If the state is North Dakota, you already know wildlife is involved. More than any other state in the US, North Dakota has 63 wildlife refuges, making it the dream destination of animal lovers. North Dakota is home to plains, prairies, and mountains, all of which offer a range of ecosystems that sustain a wide variety of biodiversity. From moose and grizzly bears to bald eagles and prairie falcons, the state is home to all forms of species.
Rugby is a North Dakotan city that is believed to be the geographical center of North America. As a result, the state experiences long winters and sweltering summers. This is another reason the state is a habitat for diverse fauna and flora.
So, from mammals to birds, there are many animals in North Dakota. Sometimes, you wonder which ones are the fastest. We did the work, so you can stop wondering. Here are some of the fastest animals in North Dakota.
#1 Pronghorn – 55mph
Pronghorns are the fastest land mammals in North America, with top speeds exceeding 55 mph. Typically, they travel an average of 44 miles between their summer and winter ranges. However, they have been seen to go as far as 157 miles. Incredibly, they are actually vying with cheetahs for the title of the fastest animal in the world!
Many people mistake pronghorns for antelopes, but they are not. Pronghorns are the only living members of the Antilocapridae family, and all other mammals with hooves in North America are members of the Bovidae family.
Male pronghorns, have black horns formed of a permanent boney core covered in a keratin sheath. If present, female horns are merely bumps, whereas male horns have a characteristic shape with a sharp point and a forward prong. After the rut, males shed their horn sheaths, which grow back the following year.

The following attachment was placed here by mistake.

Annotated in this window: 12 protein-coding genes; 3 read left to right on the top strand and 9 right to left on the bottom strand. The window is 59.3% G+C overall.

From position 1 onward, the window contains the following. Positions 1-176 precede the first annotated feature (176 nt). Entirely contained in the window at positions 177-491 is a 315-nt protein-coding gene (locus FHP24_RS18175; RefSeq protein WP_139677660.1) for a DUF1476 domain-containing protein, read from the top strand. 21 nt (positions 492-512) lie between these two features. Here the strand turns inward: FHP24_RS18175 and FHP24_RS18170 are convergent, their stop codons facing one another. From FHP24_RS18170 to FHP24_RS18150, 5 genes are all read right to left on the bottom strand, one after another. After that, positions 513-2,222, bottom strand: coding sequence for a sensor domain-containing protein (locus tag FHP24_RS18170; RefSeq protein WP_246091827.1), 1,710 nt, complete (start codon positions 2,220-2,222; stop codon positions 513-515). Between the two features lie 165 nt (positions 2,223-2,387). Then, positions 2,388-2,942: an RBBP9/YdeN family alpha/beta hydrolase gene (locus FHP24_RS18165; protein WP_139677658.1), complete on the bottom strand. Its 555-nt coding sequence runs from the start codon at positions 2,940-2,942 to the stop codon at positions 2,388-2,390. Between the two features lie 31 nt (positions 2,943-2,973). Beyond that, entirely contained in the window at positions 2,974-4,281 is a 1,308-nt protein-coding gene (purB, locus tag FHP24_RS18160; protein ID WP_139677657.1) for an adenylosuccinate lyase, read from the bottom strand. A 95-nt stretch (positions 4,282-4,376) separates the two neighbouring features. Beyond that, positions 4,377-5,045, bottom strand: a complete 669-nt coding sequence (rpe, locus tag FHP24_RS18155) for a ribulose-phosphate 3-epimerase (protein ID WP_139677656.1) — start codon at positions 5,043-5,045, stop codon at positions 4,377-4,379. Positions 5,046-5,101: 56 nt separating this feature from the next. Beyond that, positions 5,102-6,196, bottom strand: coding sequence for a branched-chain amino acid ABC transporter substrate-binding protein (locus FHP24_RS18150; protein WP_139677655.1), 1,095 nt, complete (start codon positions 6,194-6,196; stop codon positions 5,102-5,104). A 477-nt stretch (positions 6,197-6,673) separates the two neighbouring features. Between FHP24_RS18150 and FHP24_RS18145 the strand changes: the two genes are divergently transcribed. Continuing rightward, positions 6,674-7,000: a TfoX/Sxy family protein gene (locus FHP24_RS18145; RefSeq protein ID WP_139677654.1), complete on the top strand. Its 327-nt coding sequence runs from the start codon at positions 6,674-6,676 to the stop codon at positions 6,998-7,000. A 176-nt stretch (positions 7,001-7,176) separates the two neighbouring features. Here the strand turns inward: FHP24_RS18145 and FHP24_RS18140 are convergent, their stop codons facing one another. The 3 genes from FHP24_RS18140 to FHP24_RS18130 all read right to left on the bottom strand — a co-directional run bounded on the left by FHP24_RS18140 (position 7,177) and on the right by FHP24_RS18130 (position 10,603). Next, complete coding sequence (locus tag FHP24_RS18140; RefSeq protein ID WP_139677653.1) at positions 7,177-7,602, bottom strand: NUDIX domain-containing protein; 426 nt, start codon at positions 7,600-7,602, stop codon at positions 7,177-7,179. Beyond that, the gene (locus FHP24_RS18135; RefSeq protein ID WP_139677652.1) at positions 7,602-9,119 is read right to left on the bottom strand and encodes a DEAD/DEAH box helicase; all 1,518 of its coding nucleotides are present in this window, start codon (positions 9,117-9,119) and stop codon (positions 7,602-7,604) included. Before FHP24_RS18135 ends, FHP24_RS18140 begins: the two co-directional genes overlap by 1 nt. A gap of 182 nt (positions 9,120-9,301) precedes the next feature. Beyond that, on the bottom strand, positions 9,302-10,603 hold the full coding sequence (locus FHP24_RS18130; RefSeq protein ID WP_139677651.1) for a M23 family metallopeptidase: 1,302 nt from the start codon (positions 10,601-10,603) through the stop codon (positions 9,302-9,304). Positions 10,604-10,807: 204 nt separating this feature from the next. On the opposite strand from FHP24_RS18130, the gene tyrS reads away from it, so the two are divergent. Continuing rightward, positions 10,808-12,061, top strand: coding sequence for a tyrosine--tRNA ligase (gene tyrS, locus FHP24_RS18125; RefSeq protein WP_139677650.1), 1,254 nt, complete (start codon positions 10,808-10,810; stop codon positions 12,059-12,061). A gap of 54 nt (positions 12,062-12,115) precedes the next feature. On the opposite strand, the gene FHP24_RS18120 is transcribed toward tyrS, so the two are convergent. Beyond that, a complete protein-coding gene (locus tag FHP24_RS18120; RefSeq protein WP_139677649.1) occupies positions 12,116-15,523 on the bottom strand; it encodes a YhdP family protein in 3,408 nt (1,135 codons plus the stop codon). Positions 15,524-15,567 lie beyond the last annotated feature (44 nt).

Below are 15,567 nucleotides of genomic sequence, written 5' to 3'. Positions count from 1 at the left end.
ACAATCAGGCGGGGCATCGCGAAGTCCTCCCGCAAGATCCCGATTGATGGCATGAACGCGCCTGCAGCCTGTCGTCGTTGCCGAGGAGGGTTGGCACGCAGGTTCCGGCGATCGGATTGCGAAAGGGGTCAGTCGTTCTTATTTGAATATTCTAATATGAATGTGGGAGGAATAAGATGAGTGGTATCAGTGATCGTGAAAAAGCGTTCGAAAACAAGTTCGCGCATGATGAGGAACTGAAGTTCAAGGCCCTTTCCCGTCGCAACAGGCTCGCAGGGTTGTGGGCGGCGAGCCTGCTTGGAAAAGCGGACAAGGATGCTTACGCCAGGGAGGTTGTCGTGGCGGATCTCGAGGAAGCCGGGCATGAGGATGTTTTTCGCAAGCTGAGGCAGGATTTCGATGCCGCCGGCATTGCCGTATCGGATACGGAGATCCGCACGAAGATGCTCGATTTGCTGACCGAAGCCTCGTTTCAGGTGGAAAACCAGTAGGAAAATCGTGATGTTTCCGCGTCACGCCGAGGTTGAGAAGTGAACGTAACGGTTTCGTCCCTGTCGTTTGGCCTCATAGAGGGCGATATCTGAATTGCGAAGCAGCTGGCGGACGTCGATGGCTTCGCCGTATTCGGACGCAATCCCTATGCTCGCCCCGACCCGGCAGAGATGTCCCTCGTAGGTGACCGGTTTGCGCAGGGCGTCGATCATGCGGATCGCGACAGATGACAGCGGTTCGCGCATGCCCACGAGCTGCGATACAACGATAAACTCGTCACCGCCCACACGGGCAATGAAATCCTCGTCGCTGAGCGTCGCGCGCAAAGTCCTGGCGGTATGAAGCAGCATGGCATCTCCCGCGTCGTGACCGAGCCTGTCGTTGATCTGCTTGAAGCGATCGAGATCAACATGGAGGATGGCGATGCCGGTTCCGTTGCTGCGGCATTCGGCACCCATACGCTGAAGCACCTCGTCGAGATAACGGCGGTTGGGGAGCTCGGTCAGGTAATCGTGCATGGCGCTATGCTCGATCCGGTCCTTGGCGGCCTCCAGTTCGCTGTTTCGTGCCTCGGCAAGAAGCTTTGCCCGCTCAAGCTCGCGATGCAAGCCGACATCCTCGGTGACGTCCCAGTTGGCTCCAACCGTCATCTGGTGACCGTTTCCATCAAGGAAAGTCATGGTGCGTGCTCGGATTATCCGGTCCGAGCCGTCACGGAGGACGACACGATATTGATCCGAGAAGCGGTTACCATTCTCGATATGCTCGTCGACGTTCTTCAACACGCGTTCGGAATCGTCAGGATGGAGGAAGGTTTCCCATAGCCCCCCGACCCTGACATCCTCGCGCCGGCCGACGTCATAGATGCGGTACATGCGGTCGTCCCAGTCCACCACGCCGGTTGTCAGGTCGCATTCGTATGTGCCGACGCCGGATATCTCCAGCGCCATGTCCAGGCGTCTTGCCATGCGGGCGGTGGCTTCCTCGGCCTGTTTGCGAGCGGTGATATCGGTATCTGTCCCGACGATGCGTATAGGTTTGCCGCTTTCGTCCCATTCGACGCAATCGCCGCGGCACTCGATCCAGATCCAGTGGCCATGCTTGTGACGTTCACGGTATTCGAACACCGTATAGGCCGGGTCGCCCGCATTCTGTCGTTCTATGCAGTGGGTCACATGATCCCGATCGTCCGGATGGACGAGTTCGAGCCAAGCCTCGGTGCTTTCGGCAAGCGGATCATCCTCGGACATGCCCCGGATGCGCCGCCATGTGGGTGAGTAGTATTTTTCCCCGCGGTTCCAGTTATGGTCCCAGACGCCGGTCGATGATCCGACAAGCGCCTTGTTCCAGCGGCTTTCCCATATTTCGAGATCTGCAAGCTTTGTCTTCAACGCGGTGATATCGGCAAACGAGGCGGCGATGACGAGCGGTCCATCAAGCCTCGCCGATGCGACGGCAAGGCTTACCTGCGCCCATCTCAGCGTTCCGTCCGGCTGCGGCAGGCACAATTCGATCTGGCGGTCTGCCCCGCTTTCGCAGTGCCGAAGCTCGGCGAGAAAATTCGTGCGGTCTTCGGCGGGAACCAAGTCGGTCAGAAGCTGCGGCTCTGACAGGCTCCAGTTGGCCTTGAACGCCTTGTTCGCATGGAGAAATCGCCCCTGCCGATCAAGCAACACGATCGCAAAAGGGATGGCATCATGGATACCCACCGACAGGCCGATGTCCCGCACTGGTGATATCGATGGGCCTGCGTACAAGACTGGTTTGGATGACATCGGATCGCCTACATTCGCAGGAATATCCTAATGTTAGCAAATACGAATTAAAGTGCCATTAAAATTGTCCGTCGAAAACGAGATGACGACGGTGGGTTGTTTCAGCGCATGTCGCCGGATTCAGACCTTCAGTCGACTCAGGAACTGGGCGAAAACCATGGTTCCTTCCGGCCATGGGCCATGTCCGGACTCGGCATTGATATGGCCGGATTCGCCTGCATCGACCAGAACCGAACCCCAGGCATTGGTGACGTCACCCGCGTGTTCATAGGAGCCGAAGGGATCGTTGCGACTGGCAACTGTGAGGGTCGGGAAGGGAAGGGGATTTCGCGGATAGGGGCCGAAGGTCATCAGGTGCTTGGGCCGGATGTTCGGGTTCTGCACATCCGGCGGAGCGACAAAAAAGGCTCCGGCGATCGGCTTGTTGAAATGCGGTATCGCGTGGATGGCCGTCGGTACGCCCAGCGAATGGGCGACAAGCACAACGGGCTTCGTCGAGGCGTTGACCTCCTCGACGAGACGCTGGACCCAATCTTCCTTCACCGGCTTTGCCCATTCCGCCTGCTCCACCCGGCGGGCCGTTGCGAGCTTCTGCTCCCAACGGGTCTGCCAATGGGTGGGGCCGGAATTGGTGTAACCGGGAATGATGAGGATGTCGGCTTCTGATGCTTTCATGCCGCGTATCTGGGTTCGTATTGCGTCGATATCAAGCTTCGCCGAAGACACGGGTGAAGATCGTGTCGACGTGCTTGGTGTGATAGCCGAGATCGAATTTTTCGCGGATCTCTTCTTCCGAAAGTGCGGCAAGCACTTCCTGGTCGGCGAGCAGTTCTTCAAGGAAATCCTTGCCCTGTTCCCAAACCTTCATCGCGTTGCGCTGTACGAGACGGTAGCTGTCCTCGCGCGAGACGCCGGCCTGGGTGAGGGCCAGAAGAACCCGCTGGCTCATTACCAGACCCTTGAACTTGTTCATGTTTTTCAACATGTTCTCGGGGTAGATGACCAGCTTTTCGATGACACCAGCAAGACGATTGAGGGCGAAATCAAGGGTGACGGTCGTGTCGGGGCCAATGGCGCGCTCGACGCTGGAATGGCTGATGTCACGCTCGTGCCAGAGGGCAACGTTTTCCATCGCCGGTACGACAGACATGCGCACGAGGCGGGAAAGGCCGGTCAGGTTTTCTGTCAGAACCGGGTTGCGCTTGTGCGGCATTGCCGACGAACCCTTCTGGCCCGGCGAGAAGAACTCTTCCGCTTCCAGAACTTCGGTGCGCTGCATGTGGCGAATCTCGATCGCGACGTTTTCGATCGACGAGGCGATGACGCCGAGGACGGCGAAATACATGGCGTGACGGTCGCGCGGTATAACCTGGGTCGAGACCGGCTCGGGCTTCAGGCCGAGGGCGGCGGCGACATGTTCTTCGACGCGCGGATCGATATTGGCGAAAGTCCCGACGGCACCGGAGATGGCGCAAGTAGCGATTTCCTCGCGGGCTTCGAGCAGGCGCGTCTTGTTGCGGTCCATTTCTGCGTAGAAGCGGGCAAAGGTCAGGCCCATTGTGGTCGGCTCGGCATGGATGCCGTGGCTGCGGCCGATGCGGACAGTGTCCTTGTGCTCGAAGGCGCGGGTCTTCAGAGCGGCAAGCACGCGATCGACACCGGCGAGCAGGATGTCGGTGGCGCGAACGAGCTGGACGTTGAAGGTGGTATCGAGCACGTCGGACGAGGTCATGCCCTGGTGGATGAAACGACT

The backs of both sexes are covered in a cinnamon-brown coat with white underfur and three to four white stripes under the neck. Pronghorns usually live in herds larger in the winter than in the summer. Breeding males set up tiny territories in the fall to attract adult females. Since pronghorns can’t thrive in heavy snow, their populations suffer greatly during harsh winters if herds can’t move to regions with less snow.
In North Dakota, pronghorns are most active at daybreak and sunset but are often spotted outside all day. The Bowman and Slope counties in the far southwest of the state are their primary range.
#2 Elk – 40mph
Elk are the second-largest member of the deer family, with an average weight of 700 pounds for bulls (males) and 500 for cows (females). However, do not assume an elk is slow simply because of its large size. A fully grown bull is capable of running up to 40 mph. They have even beaten horses in short races.
The antlers on male elk are shed and grown back yearly. The growth of antlers starts in anticipation of the mating season, predominantly in September and October. Large antlers signal dominance and the capacity to fight off predators and other bulls. As a result, female elk usually choose a dominating bull with big antlers. It is important to note that bulls are often alone or in small bachelor groups except during the breeding season. The females can be found in groups of ten or more.
In North Dakota, the Killdeer Mountain region, the Little Missouri National Grasslands, and Cavalier County in the northeast are excellent places to watch elk going about their everyday activities. Dawn and dusk are usually the best times to see them.
#3 White-tailed Deer – 35mph
In North Dakota, white-tailed deer are the most prevalent large game mammal despite being the smallest deer species in North America. Bobcats, mountain lions, and coyotes all prey on white-tail deer in the wild, especially the young ones. They sprint up to 35mph to escape predators while maintaining their agility.
White-tailed deer typically live in fields and meadows during hot summer months. However, in the winter, they stay in the woods because of the forested stands that offer protection from the chilly weather. Their coat is reddish in the summer and brownish-gray in the winter, with white patches on the throat, belly, and underside of the tail. Bucks, or mature male deer, are identified in the summer and fall by their distinctive antlers produced annually and shed in the winter. They engage in territorial battles with their antlers during the mating season. Like elk, bucks spend time alone or in small bachelor groups outside the breeding season.